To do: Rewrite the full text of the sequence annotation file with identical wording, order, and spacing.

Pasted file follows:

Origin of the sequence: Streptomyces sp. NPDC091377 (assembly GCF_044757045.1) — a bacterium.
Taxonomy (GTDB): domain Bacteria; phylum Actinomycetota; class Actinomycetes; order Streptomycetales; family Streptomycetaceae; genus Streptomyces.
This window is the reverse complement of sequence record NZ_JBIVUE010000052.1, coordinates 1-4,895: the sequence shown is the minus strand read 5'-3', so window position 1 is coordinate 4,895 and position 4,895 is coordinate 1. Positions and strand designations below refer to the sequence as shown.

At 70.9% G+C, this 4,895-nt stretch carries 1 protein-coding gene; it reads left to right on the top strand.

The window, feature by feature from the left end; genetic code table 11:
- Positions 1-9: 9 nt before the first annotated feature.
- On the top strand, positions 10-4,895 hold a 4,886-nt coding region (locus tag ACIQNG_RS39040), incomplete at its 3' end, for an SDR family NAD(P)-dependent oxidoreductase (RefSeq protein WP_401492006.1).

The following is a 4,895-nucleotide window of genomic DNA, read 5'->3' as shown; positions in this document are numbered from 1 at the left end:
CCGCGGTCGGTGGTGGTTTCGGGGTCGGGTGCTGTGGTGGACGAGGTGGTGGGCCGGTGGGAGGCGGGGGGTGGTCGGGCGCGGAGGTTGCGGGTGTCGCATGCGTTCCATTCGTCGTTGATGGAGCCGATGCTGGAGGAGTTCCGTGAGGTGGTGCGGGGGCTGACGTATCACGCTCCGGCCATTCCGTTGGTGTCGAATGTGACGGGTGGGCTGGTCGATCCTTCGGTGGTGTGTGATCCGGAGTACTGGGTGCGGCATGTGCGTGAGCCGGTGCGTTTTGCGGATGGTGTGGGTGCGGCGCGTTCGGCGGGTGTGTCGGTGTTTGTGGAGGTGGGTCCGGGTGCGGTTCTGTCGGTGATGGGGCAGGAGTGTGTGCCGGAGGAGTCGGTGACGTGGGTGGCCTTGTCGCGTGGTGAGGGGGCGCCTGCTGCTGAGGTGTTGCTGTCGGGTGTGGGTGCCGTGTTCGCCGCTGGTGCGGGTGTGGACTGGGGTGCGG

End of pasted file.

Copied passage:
Origin of the sequence: Streptomyces sp. NPDC091377 (assembly GCF_044757045.1) — a bacterium.
Taxonomy (GTDB): domain Bacteria; phylum Actinomycetota; class Actinomycetes; order Streptomycetales; family Streptomycetaceae; genus Streptomyces.
This window is the reverse complement of sequence record NZ_JBIVUE010000052.1, coordinates 1-4,895: the sequence shown is the minus strand read 5'-3', so window position 1 is coordinate 4,895 and position 4,895 is coordinate 1. Positions and strand designations below refer to the sequence as shown.

At 70.9% G+C, this 4,895-nt stretch carries 1 protein-coding gene; it reads left to right on the top strand.

The window, feature by feature from the left end; genetic code table 11:
- Positions 1-9: 9 nt before the first annotated feature.
- On the top strand, positions 10-4,895 hold a 4,886-nt coding region (locus tag ACIQNG_RS39040), incomplete at its 3' end, for an SDR family NAD(P)-dependent oxidoreductase (RefSeq protein WP_401492006.1).

The following is a 4,895-nucleotide window of genomic DNA, read 5'->3' as shown; positions in this document are numbered from 1 at the left end:
CCGCGGTCGGTGGTGGTTTCGGGGTCGGGTGCTGTGGTGGACGAGGTGGTGGGCCGGTGGGAGGCGGGGGGTGGTCGGGCGCGGAGGTTGCGGGTGTCGCATGCGTTCCATTCGTCGTTGATGGAGCCGATGCTGGAGGAGTTCCGTGAGGTGGTGCGGGGGCTGACGTATCACGCTCCGGCCATTCCGTTGGTGTCGAATGTGACGGGTGGGCTGGTCGATCCTTCGGTGGTGTGTGATCCGGAGTACTGGGTGCGGCATGTGCGTGAGCCGGTGCGTTTTGCGGATGGTGTGGGTGCGGCGCGTTCGGCGGGTGTGTCGGTGTTTGTGGAGGTGGGTCCGGGTGCGGTTCTGTCGGTGATGGGGCAGGAGTGTGTGCCGGAGGAGTCGGTGACGTGGGTGGCCTTGTCGCGTGGTGAGGGGGCGCCTGCTGCTGAGGTGTTGCTGTCGGGTGTGGGTGCCGTGTTCGCCGCTGGTGCGGGTGTGGACTGGGGTGCGG